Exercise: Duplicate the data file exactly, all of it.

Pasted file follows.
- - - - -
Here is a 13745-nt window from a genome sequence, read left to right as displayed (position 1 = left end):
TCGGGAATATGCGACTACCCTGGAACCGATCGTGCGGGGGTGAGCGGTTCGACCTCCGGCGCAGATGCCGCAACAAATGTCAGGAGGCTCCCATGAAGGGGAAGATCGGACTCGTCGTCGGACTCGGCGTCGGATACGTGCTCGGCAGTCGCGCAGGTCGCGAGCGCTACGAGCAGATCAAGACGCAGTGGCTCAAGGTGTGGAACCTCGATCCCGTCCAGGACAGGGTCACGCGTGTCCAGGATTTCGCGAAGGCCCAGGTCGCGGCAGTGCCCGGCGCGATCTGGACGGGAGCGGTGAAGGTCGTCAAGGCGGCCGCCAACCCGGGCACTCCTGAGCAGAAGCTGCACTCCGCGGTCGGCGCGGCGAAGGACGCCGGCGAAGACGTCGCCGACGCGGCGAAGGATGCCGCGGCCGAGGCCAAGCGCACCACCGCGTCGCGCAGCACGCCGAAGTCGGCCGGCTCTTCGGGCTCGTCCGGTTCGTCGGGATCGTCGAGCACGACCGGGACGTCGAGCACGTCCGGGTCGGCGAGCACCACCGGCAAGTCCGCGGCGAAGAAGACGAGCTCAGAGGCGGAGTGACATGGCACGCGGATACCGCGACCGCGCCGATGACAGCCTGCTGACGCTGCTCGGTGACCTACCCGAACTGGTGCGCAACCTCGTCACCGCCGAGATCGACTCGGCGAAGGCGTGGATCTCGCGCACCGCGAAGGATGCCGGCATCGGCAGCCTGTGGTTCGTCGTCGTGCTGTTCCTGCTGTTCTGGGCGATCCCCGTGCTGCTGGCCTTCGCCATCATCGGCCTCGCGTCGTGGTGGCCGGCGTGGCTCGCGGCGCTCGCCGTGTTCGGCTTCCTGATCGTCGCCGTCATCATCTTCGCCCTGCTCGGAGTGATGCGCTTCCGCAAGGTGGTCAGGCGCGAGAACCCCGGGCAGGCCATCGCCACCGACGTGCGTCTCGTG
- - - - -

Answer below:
Here is a 13745-nt window from a genome sequence, read left to right as displayed (position 1 = left end):
TCGGGAATATGCGACTACCCTGGAACCGATCGTGCGGGGGTGAGCGGTTCGACCTCCGGCGCAGATGCCGCAACAAATGTCAGGAGGCTCCCATGAAGGGGAAGATCGGACTCGTCGTCGGACTCGGCGTCGGATACGTGCTCGGCAGTCGCGCAGGTCGCGAGCGCTACGAGCAGATCAAGACGCAGTGGCTCAAGGTGTGGAACCTCGATCCCGTCCAGGACAGGGTCACGCGTGTCCAGGATTTCGCGAAGGCCCAGGTCGCGGCAGTGCCCGGCGCGATCTGGACGGGAGCGGTGAAGGTCGTCAAGGCGGCCGCCAACCCGGGCACTCCTGAGCAGAAGCTGCACTCCGCGGTCGGCGCGGCGAAGGACGCCGGCGAAGACGTCGCCGACGCGGCGAAGGATGCCGCGGCCGAGGCCAAGCGCACCACCGCGTCGCGCAGCACGCCGAAGTCGGCCGGCTCTTCGGGCTCGTCCGGTTCGTCGGGATCGTCGAGCACGACCGGGACGTCGAGCACGTCCGGGTCGGCGAGCACCACCGGCAAGTCCGCGGCGAAGAAGACGAGCTCAGAGGCGGAGTGACATGGCACGCGGATACCGCGACCGCGCCGATGACAGCCTGCTGACGCTGCTCGGTGACCTACCCGAACTGGTGCGCAACCTCGTCACCGCCGAGATCGACTCGGCGAAGGCGTGGATCTCGCGCACCGCGAAGGATGCCGGCATCGGCAGCCTGTGGTTCGTCGTCGTGCTGTTCCTGCTGTTCTGGGCGATCCCCGTGCTGCTGGCCTTCGCCATCATCGGCCTCGCGTCGTGGTGGCCGGCGTGGCTCGCGGCGCTCGCCGTGTTCGGCTTCCTGATCGTCGCCGTCATCATCTTCGCCCTGCTCGGAGTGATGCGCTTCCGCAAGGTGGTCAGGCGCGAGAACCCCGGGCAGGCCATCGCCACCGACGTGCGTCTCGTG